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2012-13 Big Ten Basketball Preview
- Updated: October 10, 2012
1. Indiana Hoosiers
WHY THEY’RE SCARY: With virtually everyone back from a team that won 27 games and gave Kentucky a run in the Sweet 16, Indiana appears ready to return to the level of the elite programs in college basketball. 6-11 Cody Zeller (15.6 ppg, 6.6 rpg) is the main reason why, as the big man looks to be the best frontcourt player in the nation. He’s flanked by go-to scorer Christian Watford (12.6 ppg, 5.8 rpg) who is a willing passer and good rebounder. Forward Will Sheehey and point guard Jordan Hulls are both sharpshooters, and Victor Oladipo is an excellent defender.
WHAT SCARES US: Like many of the teams in this year’s Top Ten, the Hoosiers are new to sky-high expectations. The key to their success will be whether or not they can block out their hoops-crazed fans and focus on getting the most out of their talent.
FINAL DESTINATION: The Hoosiers will go as far as Cody Zeller can take them. There’s plenty of talent elsewhere, but Zeller is what makes this team a championship contender. If he lives up to his billing as the best player in the nation, IU could be in for the type of special season they haven’t seen since Bobby Knight was chucking chairs around Bloomington.
2. Ohio State Buckeyes
WHY THEY’RE SCARY: Deshaun Thomas is a monster. The 6-7 junior broke out like a bad case of acne in the NCAA Tournament last year, leading the Bucks with 19.2 points per game. This year, Thomas is a legitimate All-American candidate. Danny Abbott Award winner Aaron Craft is a defensive menace who broke the school record for steals last season and figures to be in the running for National Defensive Player of the Year honors this season. Forward Amir Williams is a solid rebounder, and Lenzelle Smith Jr. adds a true three-point threat.
WHAT SCARES US: The Bucks lost All-American Jared Sullinger (17.5 ppg, 9.2 rpg) to the NBA and glue guy William Buford (14.5 ppg, 5 rpg) to graduation. Replacing those two won’t be easy. OSU didn’t bring in any top-flight freshmen, so the returning players are going to have to step up to new roles this season.
FINAL DESTINATION: You might think that losing the face of the team in Sullinger would hurt the Buckeyes more, but Deshaun Thomas is ready to step right in to the lead dog role. If the supporting cast can live up to its end of the bargain, the final destination could be the Final Four.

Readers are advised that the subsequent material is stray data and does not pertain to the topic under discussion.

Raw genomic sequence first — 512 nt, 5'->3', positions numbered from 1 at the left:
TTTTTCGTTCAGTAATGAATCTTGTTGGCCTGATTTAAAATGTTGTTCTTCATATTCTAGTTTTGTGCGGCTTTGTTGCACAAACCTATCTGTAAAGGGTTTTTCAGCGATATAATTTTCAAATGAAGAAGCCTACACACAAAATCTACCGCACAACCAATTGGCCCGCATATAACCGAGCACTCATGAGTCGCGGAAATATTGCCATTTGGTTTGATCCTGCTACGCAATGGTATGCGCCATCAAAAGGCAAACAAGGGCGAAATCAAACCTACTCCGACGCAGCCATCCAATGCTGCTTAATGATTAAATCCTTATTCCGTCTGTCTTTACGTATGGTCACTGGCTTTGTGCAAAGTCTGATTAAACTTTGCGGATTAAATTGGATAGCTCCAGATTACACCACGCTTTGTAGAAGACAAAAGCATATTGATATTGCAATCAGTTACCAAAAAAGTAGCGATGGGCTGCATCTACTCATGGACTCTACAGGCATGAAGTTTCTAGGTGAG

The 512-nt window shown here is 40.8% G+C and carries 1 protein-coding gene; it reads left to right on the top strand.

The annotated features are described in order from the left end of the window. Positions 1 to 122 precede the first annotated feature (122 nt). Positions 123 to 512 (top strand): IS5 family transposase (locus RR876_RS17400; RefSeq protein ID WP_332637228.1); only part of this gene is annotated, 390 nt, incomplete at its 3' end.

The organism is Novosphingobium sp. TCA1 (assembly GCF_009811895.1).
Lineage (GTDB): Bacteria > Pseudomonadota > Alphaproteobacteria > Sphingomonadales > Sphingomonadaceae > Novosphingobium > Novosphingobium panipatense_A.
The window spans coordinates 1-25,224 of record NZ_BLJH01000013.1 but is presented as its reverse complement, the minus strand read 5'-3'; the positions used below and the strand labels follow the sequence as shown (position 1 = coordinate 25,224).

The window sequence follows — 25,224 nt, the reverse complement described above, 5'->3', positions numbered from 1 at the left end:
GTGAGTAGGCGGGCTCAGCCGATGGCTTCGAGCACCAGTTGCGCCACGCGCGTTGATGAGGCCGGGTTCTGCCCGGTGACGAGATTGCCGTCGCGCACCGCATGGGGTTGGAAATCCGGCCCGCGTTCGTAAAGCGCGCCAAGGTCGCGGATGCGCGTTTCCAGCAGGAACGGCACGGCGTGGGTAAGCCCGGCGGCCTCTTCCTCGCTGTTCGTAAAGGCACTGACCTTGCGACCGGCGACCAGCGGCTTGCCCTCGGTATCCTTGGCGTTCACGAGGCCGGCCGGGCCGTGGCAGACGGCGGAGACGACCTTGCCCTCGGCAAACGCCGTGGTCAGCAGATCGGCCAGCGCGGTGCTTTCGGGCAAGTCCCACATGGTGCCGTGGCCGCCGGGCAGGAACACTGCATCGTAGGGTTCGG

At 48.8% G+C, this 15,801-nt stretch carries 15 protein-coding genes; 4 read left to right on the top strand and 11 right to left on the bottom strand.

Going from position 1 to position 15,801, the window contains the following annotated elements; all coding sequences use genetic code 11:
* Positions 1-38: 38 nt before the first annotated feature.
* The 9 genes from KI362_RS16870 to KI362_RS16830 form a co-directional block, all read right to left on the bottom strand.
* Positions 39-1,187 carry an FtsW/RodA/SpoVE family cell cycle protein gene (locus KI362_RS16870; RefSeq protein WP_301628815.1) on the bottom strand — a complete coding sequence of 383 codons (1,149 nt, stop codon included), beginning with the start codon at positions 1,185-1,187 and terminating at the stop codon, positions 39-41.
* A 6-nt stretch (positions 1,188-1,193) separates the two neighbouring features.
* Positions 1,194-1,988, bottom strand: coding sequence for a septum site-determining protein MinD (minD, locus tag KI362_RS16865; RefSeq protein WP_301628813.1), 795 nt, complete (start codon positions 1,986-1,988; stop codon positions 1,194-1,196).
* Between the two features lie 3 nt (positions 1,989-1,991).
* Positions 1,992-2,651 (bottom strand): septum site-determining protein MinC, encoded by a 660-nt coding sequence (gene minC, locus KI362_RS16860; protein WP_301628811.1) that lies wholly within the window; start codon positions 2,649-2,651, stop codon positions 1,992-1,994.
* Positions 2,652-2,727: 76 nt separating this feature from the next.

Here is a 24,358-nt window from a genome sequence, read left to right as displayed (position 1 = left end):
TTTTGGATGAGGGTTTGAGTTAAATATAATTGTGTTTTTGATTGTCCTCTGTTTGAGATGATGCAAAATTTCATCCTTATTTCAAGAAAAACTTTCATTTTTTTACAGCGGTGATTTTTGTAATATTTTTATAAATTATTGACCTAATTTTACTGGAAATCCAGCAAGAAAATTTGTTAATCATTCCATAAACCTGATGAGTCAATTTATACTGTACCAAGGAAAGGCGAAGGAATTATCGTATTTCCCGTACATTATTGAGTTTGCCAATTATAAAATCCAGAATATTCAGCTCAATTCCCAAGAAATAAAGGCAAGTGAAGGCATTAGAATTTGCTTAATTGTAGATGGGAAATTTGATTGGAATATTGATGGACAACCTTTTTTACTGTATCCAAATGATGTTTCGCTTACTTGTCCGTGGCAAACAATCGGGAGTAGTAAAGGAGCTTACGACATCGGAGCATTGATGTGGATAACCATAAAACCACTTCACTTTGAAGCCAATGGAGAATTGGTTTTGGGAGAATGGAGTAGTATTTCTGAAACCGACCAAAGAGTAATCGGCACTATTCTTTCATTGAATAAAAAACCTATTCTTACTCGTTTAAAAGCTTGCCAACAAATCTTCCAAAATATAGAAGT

3. Michigan Wolverines
WHY THEY’RE SCARY: It all starts with Big Ten co-freshman of the Year Trey Burke (14.8 ppg, 4.6 apg), who appears ready to stake his claim as one of the nation’s best point guards. Burke is a steady, ice-water-in-the-veins playmaker who isn’t afraid to take the big shot. The Wolverines are loaded with young talent, with 6-6 junior Tim Hardaway Jr. (14.6 ppg, 3.8 rpg) returning alongside a stacked incoming class, which includes 6-7 forward Glenn Robinson III.
WHAT SCARES US: Gone are veteran guards Stu Douglass and Zack Novak, and the Wolverines will miss their leadership. This is a young team with incredibly high expectations.
FINAL DESTINATION: For the first time since the Fab Five days, Michigan has Final Four aspirations. The Wolverines are loaded with talent, but not much experience. Whether or not they live up to the lofty expectations could depend on how they handle failure in what appears to be the toughest conference in the nation. There’s also a grueling non-conference slate, but if Michigan forgets its lofty preseason ranking and focuses on the games, they’ll be tough to stop.
4. Michigan State Spartans
WHY THEY’RE SCARY: State returns three starters from a team that won 29 games and tied for the Big Ten title. Junior guard Keith Appling (11.4 ppg, 3.9 apg) is the headliner, and sophomore Brandon Dawson (8.4 ppg, 4.5 rpg) could emerge as a threat in the backcourt. In addition, big man Adrian Payne (6-10, 240 pounds) appears ready to take over a leading role in the frontcourt.
WHAT SCARES US: You can’t lose a player like Draymond Green and expect to be the same team. Green did everything for the Spartans, from rebounding (he is the all-time leader) to scoring to dishing, even selling popcorn. Like Magic and Mateen, it won’t be the same without him.